26 Feb 2015

A question about : People with chronic illnesses

I am in the middle of another Lupus flare. I am in a lot of pain and find doing basic things, like taking a bath or going to the toilet, very difficult.

Not that many years ago I did a lot of hiking/walking and was an active member of a cycling team, I would love to be well enough to get back on a bike. At the moment I'm overweight due to steroids and have a hard time finding the motivation to get out of bed. I force myself because I refuse to give in, I have a family to look after and also need to work when possible.

I am trying to eat the right things, get plenty of sleep and keep the stress levels as low as I can. I am on a ton of meds at the moment and would love to be off of them one day. Sometimes it just feels so hopeless, then I get angry with myself for being such a self-pitying ninny.

I'm not asking for medical advice - I just want to know how other chronic illness sufferers keep a positive attitude?

Best answers:

  • I can't remember who told me this, but find a picture of yourself as a young kid. Stick it in a frame somewhere you are a lot, and when you catch yourself beating yourself up for what you can't do, look at the picture and think you'd never talk to that little kid the way you are talking to yourself right now, so don't do it to yourself now. It is easy to get into a spiral of what you can't do, I'm right there with you most days.
    I find trying to focus on something you can still do, even if you're really broken and that is just watching netflixs for a while or something, you're still doing something. I taught myself to crochet watching youtube as well so that is my next step up, I might not be able to cook my own dinner, but I can do a little bit of crochet sometimes, when my hands aren't too bad, and see something taking shape in front of me. It is trying to be kind to yourself and finding something small you can still do that you enjoy.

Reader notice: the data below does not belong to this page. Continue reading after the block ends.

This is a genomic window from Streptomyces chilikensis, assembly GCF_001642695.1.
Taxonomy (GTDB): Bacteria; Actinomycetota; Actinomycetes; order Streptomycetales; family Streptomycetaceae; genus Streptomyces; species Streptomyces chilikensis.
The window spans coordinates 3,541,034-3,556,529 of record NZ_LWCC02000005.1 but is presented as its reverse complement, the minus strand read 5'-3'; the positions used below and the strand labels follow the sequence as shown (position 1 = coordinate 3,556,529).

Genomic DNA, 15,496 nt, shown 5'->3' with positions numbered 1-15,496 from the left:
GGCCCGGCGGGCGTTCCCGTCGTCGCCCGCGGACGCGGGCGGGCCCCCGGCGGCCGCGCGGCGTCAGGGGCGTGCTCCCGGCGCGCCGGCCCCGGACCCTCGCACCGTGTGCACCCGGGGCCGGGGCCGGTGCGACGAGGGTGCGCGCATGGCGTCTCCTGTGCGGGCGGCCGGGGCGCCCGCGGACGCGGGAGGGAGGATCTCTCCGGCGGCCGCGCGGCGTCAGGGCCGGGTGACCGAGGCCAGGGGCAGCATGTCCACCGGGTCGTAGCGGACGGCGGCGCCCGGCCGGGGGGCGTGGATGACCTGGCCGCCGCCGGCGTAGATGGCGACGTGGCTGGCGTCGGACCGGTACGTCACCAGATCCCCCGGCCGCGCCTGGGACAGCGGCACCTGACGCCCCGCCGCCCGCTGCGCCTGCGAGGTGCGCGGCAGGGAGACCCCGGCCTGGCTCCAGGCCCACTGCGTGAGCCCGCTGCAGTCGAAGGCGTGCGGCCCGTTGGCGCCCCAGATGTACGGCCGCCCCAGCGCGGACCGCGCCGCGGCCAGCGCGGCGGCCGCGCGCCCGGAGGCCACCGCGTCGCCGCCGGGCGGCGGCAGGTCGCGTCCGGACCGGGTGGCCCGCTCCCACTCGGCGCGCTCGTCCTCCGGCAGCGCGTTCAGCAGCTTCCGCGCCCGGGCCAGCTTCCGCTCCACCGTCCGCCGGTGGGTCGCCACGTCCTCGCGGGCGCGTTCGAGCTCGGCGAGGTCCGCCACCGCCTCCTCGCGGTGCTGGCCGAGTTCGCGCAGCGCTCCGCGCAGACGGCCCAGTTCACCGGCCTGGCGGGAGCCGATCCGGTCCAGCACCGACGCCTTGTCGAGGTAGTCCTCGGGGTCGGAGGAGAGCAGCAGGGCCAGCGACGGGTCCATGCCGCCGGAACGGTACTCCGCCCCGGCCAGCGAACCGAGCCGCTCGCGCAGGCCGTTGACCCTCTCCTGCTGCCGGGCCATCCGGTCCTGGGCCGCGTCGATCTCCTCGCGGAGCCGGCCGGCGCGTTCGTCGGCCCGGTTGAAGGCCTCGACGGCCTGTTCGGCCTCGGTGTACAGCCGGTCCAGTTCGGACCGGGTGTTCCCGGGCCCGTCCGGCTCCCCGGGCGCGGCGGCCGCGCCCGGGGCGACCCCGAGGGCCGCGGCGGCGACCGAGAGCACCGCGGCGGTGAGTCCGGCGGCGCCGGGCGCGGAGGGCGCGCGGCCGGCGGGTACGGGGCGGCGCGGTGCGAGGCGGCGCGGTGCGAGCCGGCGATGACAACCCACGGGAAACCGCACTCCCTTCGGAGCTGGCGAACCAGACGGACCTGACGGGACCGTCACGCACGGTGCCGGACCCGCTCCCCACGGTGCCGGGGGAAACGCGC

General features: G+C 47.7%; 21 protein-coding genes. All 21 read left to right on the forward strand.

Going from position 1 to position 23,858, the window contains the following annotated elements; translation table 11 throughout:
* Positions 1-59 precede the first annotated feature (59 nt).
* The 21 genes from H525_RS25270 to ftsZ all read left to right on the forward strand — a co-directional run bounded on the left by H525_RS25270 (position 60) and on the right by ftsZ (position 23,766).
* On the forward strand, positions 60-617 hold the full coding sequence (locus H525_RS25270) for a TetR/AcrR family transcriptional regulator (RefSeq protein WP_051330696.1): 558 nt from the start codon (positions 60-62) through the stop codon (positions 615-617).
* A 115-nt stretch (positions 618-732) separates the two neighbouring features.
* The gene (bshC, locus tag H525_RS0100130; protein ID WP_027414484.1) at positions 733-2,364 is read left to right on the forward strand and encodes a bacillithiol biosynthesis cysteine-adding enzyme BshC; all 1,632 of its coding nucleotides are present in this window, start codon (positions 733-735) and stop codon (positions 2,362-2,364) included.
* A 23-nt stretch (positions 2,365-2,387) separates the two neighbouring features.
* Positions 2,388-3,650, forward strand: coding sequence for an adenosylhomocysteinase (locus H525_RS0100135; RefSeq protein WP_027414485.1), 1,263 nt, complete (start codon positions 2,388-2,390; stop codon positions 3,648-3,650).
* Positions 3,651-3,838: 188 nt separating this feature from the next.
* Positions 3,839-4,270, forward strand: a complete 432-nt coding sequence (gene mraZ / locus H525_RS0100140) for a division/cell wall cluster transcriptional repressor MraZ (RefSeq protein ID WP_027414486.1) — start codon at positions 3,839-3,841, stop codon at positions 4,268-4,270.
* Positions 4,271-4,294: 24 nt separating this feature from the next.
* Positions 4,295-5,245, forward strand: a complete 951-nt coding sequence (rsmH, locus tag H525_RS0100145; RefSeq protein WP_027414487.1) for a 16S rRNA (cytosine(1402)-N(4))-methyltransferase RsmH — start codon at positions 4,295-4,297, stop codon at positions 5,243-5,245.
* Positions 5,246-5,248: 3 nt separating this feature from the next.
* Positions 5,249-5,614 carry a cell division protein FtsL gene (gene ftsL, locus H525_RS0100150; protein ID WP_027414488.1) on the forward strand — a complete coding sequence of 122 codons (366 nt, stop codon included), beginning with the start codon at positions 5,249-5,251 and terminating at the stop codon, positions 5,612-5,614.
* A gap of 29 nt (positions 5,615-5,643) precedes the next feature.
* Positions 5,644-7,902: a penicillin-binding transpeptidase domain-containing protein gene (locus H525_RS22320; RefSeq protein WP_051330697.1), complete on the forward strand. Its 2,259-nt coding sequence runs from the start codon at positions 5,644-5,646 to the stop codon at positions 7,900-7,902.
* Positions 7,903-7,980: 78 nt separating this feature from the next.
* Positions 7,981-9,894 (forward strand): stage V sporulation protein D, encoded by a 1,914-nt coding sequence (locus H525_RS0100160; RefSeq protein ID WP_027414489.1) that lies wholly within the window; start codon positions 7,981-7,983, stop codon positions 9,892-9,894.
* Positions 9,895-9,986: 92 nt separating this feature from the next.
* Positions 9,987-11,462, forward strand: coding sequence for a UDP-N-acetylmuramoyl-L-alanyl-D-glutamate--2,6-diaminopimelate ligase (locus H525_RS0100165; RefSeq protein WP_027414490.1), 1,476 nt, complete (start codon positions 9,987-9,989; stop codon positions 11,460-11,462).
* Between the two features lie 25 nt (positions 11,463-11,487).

I struggle so hard to keep working, which means I work and sleep and that's about it. It isn't much of a life, but I think we sound similar in not wanting to give up what independence we have. Sometimes though our bodies don't agree, no matter how strong willed our minds, and you do just have to rest enough to still function else you'll just drive yourself potty. The with pacing build yourself back up, don't jump into doing housework or something straight away though, it needs to be really really slow baby steps, else you'll set yourself back then get frustrated again.
  • Thistle-down I just don't know, I'm not in that place myself but it sounds so debilitating.
    Drug treatment/pain relief does it's bit but that's far from all you need.
    I'd definitely seek some psychological support as being something that might benefit you, self help groups and if anyone can summon the funds and interest on your behalf - therapy.
    When you look at the more advanced forms of help that you might EVENTUALLY get offered all forms of pain management are fully integrated with psychological support. Because when the drugs don't work you need to be helped to find other ways of dealing with things.
    I'm a massive fan of placebos, no know side effects and they might actually work !
    Best of luck hun X
  • Hi!
    I will be interested in replies to this because I struggle to stay positive too. I have Fibro and CFS and I hate it. I am overweight (no excuses really, apart from finding it difficult to exercise and eating for energy slumps). I also have pain most of the time in some area of my body!
    I get really, really fed up and mourn for what I was once able to do (I was slim, fit and healthy and I swam a lot. I suppose now I just try and appreciate what I can do still. I make cakes as a hobby and love my creations, especially when they bring my friends and family happiness!
    I also try and think of how I am helpful to other people. My friend has had a rough time lately and I have been there for her - not that I want or need recognition for that but it feels good to know that she feels she can rely on me.
    I am also able to work part time and enjoy the company there and am good at my job (I think)!!
    It is difficult but if you're up and down then I would say appreciate and enjoy the things you can do when you're able. When you're not so good, then just enjoy taking it easy. (Must practice what I preach)!
  • Thistle-Down.... My positivity comes and goes! Last few weeks have been quite low for me. I have a chronic lung condition with a very weak immune system so catch everything going. Have put weight on due to meds and blaming my low mood on being diagnosed with early menopause.
    One thing that does make me feel a little better is when I do a little bit of exercise. Which is why I have promised myself to swim a little bit tomorrow. Get myself back into it now I'm feeling a little better.